With my first SIFF now in the books, I can say that I’ve learned some valuable lessons. The first being what a remarkable festival and diverse program the organizers came up with for the 41st edition. From the venues to the volunteers, everything was top notch. Like most festivals, it was a bit front-loaded with premieres, but there were also notable premieres later in the program, including Max Landis’ Me Him Her on the closing weekend. From top to bottom, this was a great line-up with very few thin spots.
The other major lesson I learned is that it’s impossible to adequately cover a film festival in the city in which you live. Family, friends, and full-time jobs don’t simply disappear just because you want to have some fun. I come away feeling disappointed that time constraints kept me from seeing a lot of great films, as well as talking to some gifted filmmakers.
Still, I managed to see some wonderful stuff that will probably find a place on my Best of 2015 List come December. Personal highlights included the psychological-thriller, Circle, the French crime-drama, The Connection, and the truly disturbing Alleluia. The capsule reviews for Alleluia and several other films are included below.
A few films emerged from the pack to claim awards, including yet another honor for festival darling, Me and Earl and the Dying Girl (director Alfonso Gomez-Rejon claimed the Golden Space Needle Award for Best Director). The quirky indie comedy Chatty Catties claimed the Grand Jury Prize in the New American Cinema program, while The Great Alone claimed top honors on the documentary side. Acting awards went to Cliff Curtis (The Dark Horse) for his portrayal of New Zealand chess legend, Genesis Potini, while Nina Hoss won for her role in the Holocaust drama Phoenix.
Again, I can’t stress enough the sheer size and magnitude of the Seattle International Film Festival. For a festival that’s over three weeks long, the depth and quality of the program is astonishing. If you get the chance, it’s definitely worth paying a visit to “South Alaska” next May to check it out!
Directed by Fabrice Du Welz
Love may be fleeting, but obsession lasts forever. For Michel and Gloria, two middle-aged scam artists with a flair for the theatrical, their eternal bond is forged in blood. Inspired by the real-life ‘Lonely Hearts Killers,’ De Welz’ film is a quiet meditation on psychopathy, interspersed with terrifying images of startling brutality. Graphic, disturbing, and hopelessly romantic, Alleluia will haunt you like a jilted lover.
Written & Directed by Ben Hickernell
When Hurricane Sandy rocked the East Coast back in 2012, it left more than shattered buildings in its wake. Painfully heartfelt, this tribute to perseverance and hope in Sandy’s aftermath can’t quite escape a lackluster script. Though Hickernell gives each character a meaningful storyline, the plot still feels thin and diluted. The end result is an uneven film with a few emotional highs and a lot of well-intentioned clichés.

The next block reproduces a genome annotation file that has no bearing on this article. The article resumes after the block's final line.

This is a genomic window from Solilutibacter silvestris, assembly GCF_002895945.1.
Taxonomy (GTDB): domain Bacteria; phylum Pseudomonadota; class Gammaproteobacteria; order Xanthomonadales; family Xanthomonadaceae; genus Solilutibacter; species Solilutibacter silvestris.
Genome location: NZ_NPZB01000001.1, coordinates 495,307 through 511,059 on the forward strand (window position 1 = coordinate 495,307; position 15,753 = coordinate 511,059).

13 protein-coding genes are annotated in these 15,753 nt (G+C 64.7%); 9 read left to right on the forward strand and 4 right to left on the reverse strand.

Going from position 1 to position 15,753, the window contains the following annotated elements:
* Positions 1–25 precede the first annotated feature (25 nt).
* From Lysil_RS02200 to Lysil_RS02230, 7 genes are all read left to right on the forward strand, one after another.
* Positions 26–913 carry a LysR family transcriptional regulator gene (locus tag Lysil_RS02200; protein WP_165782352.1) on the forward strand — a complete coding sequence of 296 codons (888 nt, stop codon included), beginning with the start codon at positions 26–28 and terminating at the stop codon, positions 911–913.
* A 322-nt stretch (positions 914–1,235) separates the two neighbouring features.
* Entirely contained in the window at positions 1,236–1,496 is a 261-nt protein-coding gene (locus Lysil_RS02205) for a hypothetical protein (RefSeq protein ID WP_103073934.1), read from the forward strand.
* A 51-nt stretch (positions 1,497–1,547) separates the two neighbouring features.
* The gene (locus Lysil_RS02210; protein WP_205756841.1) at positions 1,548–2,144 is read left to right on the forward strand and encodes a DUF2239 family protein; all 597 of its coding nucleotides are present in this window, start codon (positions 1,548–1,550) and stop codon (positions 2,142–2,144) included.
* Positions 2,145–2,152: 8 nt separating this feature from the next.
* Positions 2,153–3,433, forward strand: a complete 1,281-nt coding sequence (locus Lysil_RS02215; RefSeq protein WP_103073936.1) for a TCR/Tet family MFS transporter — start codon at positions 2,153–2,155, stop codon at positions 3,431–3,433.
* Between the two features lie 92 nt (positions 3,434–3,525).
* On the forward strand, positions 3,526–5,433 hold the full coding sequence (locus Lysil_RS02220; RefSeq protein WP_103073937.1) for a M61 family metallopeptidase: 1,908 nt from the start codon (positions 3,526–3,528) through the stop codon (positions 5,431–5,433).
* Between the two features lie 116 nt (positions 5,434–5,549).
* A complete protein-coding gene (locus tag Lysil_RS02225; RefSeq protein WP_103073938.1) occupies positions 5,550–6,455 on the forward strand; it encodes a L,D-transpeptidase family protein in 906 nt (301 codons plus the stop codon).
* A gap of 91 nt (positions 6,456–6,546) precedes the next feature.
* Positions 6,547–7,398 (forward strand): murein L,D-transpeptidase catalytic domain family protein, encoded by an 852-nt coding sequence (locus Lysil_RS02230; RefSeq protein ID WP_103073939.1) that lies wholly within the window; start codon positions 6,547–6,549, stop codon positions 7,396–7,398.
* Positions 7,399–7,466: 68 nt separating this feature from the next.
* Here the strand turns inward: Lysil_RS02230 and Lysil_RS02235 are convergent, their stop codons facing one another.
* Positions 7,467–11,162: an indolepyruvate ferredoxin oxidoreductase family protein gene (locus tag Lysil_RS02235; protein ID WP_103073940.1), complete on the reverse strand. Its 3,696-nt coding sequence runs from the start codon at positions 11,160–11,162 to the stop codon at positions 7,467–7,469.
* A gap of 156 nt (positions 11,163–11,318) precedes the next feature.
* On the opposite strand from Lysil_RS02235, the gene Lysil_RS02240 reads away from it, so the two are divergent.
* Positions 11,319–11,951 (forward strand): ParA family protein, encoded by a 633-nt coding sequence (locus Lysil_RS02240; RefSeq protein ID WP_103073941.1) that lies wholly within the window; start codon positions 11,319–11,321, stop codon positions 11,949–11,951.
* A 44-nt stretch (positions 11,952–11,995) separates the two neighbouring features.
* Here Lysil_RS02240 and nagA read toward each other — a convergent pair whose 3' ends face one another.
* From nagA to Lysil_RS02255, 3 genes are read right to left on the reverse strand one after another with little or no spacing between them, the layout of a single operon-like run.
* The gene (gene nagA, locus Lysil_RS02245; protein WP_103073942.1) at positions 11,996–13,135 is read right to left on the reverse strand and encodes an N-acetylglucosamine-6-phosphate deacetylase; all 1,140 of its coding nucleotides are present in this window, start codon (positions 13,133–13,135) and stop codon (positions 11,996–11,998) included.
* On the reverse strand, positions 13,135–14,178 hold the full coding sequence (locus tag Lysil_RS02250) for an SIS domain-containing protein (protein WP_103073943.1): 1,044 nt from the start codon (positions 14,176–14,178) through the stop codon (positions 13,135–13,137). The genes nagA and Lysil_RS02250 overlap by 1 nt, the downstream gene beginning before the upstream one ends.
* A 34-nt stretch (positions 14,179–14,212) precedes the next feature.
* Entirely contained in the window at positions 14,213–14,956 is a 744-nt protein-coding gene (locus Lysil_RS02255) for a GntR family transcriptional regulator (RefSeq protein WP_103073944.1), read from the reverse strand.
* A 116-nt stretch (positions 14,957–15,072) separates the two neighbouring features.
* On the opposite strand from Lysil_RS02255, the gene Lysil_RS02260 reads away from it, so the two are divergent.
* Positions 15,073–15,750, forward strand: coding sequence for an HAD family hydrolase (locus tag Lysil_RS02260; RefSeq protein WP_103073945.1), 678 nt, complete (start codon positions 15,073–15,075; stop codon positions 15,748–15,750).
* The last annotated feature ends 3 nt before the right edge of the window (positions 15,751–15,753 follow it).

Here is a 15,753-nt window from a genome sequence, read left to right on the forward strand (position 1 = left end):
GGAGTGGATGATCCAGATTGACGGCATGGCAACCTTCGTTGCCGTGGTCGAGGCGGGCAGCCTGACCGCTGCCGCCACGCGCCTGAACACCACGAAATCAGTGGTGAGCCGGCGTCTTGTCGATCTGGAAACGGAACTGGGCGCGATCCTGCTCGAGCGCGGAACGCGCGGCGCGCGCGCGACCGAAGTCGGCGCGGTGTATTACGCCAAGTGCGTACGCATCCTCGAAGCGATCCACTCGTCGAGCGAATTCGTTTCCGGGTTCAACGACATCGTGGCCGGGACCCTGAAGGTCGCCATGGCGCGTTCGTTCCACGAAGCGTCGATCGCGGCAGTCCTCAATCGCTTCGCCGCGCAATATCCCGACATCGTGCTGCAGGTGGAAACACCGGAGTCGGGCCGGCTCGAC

Written & Directed by Pat Mills
Not only is Mills’ directorial debut about a ne’er-do-well guidance counselor hilarious, it might be the best movie ever made about borderline personality disorder. Prickly and uncouth, this movie is the reprobate uncle that nobody wants to bail out of jail. Yet, despite its unabashed rudeness, this is a hopeful film that doesn’t rely on insults or ugliness for laughs. Our misguided hero just wants to help people, no matter how much it hurts them.
Written & Directed by John Portanova
The first 45 minutes of this film is an endurance test comprised of unlikeable characters, padded action, and limp-wristed melodrama. The last 45 minutes are nearly perfect. Boasting some thrillingly-cheesy action, our characters must battle some very pissed off Sasquatch critters. Rising above made-for-television fare, Portanova’s love letter to Northwestern folklore will never be mistaken for a classic monster film, but it makes for a fun midnight diversion.
Written & Directed by Mark Hartley
As heads of Cannon Films, Menahem Golan and Yoram Globus created some of the craziest cinema to escape the ‘80s. “They used to sell their films by the kilo!” an associate muses about their prolific output. For people of a certain age, Mark Hartley’s documentary will feel like a warm, testosterone-infused blanket. Bountiful movie clips take us on a nostalgic journey full of guilty pleasures and Chuck Norris’ chest hair.
Directed by Justin Lerner
The problem with blood being thicker than water is that the stains never wash out. Lerner’s rumination on family secrets and forbidden love builds an almost unbearable amount of tension. Sins are re-visited, re-interpreted, and, ultimately, re-created. All the sordid details are painfully real, proving that some black sheep are better left alone. Powerfully dark, this is a refreshing indie spin on the traditional family drama.
Directed by Károly Ujj Mészáros
Amélie from Hell. Perhaps that’s the best description for Mészáros’ festival darling, which deservedly took the Grand Jury Prize in the New Directors Competition. What starts as a quirky exercise in genre-bending, gradually builds into a surprisingly involving romance. By the end, you’re holding your breath for a happy ending. This irresistible blend of saccharine romance and jet black comedy could be an indie sleeper if given the chance.